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#2 - JRL 7256
The Times (UK)
July 18, 2003
Russian oligarchs fear Putin inquiry into their wealth
Clem Cecil in Moscow

THE billionaire tycoons who control Russia's economy are alarmed by signs that President Putin may order an investigation into the burst of privatisations which handed them the country's most valuable natural assets.

The Moscow stock market fell sharply this week, tumbling another 5 per cent yesterday, after police raided the offices of Yukos, Russia's largest oil company, to investigate allegations of embezzlement and tax fraud.

Armed men in masks forced the company's security guards to the ground and searched the archive through the night. They left 17 hours later, carrying videos and documents.

The judicial campaign against Yukos has prompted fears among Russia's richest men that they, too, might be investigated. They made their wealth almost overnight during the flawed privatisations of state-owned natural resources in the 1990s. A dozen "oligarchs", such as Mikhail Khodorkovsky, became billionaires after assets they acquired for relatively modest sums were revalued.

Hoping to halt the fall in the stock market, which threatened to precipitate an economic crisis, Mikhail Kasyanov, the Russian Prime Minister, told investors that the privatisations were irreversible. He admitted that the process had been imperfect, but said it had provided advantages by introducing competition.

Yet investors are alarmed by the prospect of a civil war between business and the Government. Yesterday a lobby group representing the oligarchs urged parliament to approve a law barring any review of privatisations that took place more than three years ago.

Arkadi Volsky, the head of the Union of Industrialists and Entrepreneurs, said: "I believe it would be wrong to re-examine the results of the privatisations. I believe that the longest period a review of privatisations should stretch back is three years."

The criminal investigation into Yukos appears to violate a secret truce between the oligarchs and Mr Putin, who agreed not to examine the privatisation deals if the oligarchs did not stray into politics. But Mr Khodorkovsky has ventured into the political arena, even hinting that he might run for president in 2008.

The country's richest man, he is thought to be worth Pounds 5 billion. He has outgrown Russia's stock market and the "rules of play" that exist between the state and business in a country where the rule of law is hazy.This week he suggested that the investigation against Yukos was politically motivated. "Law enforcement agencies are using the law for personal interests," he said. "It will be clear by the end of the year what damage the country has suffered from this."

Michael McFaul, Professor of Political Science at Stanford University, California, suggests that Mr Putin has realised that if he wants to achieve the economic growth he planned, "the state should have a controlling share of the country's major corporations". This would involve a messy renationalisation process and Russia would forfeit billions as foreign investors abandoned the country that was thought to have stablised.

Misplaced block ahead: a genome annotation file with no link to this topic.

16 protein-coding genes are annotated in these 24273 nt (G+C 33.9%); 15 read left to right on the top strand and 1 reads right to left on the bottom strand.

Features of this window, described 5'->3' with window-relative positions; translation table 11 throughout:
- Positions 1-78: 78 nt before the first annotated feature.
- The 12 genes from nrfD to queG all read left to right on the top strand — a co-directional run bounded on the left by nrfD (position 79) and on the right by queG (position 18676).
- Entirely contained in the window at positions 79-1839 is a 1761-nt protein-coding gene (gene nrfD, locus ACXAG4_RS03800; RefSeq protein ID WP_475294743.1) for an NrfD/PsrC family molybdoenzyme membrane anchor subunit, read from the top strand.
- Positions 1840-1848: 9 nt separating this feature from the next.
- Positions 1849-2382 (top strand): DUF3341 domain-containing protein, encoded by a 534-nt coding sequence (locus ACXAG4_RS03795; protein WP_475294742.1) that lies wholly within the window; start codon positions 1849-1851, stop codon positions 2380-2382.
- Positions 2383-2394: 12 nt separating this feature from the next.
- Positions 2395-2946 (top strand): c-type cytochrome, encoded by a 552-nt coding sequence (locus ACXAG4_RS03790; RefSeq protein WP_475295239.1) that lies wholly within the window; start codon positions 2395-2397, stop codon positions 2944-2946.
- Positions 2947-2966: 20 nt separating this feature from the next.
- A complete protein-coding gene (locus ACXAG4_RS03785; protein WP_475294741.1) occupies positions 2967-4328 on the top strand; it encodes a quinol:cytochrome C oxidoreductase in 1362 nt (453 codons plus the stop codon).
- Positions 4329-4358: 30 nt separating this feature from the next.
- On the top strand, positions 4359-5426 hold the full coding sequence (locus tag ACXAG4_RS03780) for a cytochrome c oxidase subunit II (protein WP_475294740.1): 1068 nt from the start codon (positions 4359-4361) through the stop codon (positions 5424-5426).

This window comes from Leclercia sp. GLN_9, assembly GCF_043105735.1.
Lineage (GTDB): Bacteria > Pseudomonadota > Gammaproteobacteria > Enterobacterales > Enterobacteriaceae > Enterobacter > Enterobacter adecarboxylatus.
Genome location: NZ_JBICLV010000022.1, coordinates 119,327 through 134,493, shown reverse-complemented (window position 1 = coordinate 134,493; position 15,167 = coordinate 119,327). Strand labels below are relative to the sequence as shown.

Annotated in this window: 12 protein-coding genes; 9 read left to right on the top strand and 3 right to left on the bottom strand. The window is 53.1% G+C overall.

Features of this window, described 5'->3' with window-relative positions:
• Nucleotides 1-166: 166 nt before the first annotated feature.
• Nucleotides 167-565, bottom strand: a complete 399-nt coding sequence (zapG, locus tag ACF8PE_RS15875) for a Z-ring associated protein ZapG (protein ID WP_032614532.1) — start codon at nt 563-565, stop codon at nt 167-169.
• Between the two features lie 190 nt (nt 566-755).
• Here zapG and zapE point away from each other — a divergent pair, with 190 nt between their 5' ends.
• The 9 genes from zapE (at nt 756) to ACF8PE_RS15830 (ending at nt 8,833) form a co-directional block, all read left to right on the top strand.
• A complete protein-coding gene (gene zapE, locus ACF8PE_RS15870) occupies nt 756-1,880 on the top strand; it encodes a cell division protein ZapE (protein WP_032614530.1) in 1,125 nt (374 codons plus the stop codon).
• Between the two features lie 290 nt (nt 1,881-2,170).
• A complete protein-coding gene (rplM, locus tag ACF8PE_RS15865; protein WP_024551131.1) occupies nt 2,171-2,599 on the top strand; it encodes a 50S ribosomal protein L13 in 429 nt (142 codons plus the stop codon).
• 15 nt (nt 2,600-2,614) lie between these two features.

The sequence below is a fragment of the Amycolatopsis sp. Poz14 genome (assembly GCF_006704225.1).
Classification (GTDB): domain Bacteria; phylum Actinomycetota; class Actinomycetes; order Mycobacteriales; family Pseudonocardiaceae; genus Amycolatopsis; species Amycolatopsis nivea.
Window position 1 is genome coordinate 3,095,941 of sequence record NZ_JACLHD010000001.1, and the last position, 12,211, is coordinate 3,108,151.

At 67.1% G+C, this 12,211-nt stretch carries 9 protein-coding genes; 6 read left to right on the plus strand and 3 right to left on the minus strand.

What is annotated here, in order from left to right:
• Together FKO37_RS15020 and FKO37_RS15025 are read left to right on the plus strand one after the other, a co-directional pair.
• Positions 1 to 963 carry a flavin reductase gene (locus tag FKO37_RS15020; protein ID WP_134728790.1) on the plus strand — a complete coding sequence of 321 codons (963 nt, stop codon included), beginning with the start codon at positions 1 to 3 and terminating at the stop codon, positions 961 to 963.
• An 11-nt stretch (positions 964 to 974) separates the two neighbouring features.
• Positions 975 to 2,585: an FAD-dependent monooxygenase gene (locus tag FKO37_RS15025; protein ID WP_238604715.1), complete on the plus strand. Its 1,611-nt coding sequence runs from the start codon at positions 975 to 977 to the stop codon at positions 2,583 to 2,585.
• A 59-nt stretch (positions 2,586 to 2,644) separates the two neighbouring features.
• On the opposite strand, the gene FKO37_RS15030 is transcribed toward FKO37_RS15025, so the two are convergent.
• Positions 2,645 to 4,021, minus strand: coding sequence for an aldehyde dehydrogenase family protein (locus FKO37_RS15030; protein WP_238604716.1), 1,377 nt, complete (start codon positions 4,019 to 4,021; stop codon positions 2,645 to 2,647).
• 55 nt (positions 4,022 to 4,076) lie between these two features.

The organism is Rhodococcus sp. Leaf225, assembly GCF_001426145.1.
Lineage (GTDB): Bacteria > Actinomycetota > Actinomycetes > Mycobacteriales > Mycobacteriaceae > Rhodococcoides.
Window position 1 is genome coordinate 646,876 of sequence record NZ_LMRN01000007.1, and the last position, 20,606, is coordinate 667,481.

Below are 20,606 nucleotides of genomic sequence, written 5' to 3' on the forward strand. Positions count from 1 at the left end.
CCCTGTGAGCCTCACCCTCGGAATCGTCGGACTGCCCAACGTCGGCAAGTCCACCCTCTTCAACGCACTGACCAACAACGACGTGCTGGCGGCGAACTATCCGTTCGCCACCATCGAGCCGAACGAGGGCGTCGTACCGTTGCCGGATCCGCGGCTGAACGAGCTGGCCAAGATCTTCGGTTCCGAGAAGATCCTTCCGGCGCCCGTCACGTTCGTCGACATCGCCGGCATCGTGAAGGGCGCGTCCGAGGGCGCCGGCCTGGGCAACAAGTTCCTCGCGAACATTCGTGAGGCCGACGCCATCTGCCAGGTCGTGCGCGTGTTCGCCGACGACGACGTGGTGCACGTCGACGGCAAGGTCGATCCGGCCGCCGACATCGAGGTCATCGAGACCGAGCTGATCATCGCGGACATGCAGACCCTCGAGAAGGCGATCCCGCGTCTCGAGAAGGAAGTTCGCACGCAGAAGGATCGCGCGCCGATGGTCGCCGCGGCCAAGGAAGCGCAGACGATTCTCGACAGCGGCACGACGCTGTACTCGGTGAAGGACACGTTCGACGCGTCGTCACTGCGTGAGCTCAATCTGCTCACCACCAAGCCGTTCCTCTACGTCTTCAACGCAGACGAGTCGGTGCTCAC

Mr Khodorkovsky has taken steps to protect Yukos in case it is seized and he is forced into self-imposed exile to avoid prison, as the oligarchs Boris Berezovsky and Vladimir Gusinsky have been. He has drawn up an emergency plan which includes the appointment of Lord Rothschild as a potential chief executive of Yukos.

A fellow oligarch, Roman Abramovich, has also been in the line of fire, accused by Sergei Stepashin, head of the Russian Parliament's Accounting Chamber and a close ally of Mr Putin, of evading Pounds 175 million in taxes. Mr Stepashin implied that Mr Abramovich had used the money to buy Chelsea Football Club.

In the lawless 1990s, when Russia was reinvented after 70 years of Soviet rule, there was widespread abuse of the financial system.

"That was a time of extreme legal ambiguity," Vladimir Pribylovsky, head of Panorama, an independent think-tank, said. "So when the prosecutors decide to go after somebody today, it's clearly a political position and not about upholding the law."

How the Kremlin deals with the Yukos scandal will be indicative of the freedom, or lack of it, in Russia's market today.

Professor McFaul said: "The key issue is how society fights back to establish the rule of law."


1. Mikhail Khodorkovsky, 39. Menatep; Yukos Oil. Worth: $ 8 billion (Pounds 5 billion) (26th richest in world)

2. Roman Abramovich, 36. Sibneft (oil); Russian Aluminium. Worth: $ 5.7 billion (49th)

3. Mikhail Fridman, 38. Tyumen Oil. Worth: $ 4.3 billion (68th)

4. Viktor Vekselberg, 45. Tyumen Oil. Worth: $ 2.5 billion (147th)

5. Vladimir Potanin, 42. Norilsk Nickel. Worth: $ 1.8 billion (222nd)

6. Mikhail Prokhorov, 37. Norilsk Nickel. Worth: $ 1.6 billion (256th)

7. Vladimir Yevtushenkov, 54. AFK Sistema. Worth: $ 1.5 billion (278th)

8. Oleg Deripaska, 34. Russian Aluminium. Worth: $ 1.5 billion (278th)

9. Vagit Alekperov, 52. LUK Oil. Worth: $ 1.3 billion (329th)

10. Alexei Mordashov, 37. Severstal (steel). Worth: $ 1.2 billion (348th)

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